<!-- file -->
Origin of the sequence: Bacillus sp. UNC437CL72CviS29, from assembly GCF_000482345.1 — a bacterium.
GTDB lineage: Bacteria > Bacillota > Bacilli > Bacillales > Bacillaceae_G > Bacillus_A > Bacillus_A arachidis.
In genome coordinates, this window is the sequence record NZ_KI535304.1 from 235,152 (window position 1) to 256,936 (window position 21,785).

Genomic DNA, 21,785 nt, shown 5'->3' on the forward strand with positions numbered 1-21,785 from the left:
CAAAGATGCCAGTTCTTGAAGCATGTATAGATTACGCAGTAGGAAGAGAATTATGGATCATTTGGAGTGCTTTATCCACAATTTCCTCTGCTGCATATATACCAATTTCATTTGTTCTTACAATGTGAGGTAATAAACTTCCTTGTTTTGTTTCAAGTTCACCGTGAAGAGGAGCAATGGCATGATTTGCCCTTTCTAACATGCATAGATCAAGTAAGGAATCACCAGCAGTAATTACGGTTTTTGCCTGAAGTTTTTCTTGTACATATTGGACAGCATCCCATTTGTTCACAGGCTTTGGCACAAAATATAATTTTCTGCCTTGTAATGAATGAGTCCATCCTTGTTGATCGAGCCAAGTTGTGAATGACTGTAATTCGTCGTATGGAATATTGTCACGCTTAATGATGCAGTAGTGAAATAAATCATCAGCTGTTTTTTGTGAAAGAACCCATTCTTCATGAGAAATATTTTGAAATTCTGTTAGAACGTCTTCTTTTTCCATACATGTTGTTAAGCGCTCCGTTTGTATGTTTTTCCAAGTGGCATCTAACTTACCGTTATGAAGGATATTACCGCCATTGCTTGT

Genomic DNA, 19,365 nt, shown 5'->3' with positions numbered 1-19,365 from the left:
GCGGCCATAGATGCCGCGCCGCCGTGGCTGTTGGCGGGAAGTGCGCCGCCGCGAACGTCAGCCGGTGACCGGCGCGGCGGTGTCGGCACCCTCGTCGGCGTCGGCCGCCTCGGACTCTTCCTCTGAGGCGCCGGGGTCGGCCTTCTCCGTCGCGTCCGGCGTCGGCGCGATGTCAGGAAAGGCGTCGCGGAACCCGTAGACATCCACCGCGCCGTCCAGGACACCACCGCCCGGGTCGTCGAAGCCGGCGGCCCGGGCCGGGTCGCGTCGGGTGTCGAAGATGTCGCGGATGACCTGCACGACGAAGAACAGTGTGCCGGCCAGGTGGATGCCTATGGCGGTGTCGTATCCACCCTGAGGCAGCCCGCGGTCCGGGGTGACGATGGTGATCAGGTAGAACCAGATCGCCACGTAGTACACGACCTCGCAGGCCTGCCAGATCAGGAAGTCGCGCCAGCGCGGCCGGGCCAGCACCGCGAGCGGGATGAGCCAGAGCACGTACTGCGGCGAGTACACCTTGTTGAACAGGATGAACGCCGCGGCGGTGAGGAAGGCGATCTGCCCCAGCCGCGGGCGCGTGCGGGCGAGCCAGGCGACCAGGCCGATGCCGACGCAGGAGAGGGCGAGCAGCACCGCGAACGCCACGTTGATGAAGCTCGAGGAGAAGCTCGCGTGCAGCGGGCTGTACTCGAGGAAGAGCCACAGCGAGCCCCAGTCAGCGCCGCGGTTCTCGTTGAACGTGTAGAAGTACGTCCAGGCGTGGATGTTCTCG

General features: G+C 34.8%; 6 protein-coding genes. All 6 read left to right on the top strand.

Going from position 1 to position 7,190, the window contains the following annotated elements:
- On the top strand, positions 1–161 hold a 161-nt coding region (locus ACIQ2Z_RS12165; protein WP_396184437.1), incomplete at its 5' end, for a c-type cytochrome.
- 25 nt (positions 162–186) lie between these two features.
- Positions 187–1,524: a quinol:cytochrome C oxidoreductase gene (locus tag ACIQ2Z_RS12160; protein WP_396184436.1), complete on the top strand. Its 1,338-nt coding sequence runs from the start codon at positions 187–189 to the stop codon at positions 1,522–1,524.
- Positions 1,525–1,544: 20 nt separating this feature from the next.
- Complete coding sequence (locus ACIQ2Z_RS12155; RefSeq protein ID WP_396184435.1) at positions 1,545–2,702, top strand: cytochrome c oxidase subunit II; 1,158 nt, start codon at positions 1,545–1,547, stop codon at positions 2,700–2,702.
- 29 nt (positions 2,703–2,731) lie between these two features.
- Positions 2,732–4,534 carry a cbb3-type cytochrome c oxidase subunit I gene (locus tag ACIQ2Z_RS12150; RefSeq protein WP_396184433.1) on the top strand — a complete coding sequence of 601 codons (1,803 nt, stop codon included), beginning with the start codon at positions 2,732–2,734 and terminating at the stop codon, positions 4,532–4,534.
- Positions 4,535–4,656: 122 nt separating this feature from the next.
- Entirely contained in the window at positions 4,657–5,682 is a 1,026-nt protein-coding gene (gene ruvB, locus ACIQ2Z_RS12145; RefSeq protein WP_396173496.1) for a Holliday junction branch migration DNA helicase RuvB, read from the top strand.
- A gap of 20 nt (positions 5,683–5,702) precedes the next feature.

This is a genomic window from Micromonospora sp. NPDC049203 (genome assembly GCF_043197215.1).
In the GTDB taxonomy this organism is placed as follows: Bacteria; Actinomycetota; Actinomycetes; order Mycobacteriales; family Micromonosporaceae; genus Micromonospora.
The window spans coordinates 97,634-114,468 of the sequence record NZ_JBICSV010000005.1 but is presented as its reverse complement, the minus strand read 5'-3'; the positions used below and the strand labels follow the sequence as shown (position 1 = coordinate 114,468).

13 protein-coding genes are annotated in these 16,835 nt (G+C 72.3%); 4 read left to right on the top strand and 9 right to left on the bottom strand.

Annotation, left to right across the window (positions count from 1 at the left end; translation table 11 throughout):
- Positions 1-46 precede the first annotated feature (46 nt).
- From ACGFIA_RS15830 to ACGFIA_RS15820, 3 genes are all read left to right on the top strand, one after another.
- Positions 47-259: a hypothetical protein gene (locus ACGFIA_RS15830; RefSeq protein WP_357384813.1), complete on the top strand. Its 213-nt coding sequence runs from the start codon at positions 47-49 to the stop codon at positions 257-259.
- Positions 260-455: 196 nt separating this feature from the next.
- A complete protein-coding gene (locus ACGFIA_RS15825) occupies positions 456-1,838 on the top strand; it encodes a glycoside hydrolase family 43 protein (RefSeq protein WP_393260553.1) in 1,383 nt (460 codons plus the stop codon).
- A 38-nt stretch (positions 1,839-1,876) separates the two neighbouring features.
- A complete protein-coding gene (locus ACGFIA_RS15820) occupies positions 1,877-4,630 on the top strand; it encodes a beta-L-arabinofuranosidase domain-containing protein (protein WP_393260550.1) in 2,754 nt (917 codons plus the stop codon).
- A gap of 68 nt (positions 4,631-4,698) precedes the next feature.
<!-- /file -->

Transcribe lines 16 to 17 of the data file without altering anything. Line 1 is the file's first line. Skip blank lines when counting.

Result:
- Positions 2,732–4,534 carry a cbb3-type cytochrome c oxidase subunit I gene (locus tag ACIQ2Z_RS12150; RefSeq protein WP_396184433.1) on the top strand — a complete coding sequence of 601 codons (1,803 nt, stop codon included), beginning with the start codon at positions 2,732–2,734 and terminating at the stop codon, positions 4,532–4,534.
- Positions 4,535–4,656: 122 nt separating this feature from the next.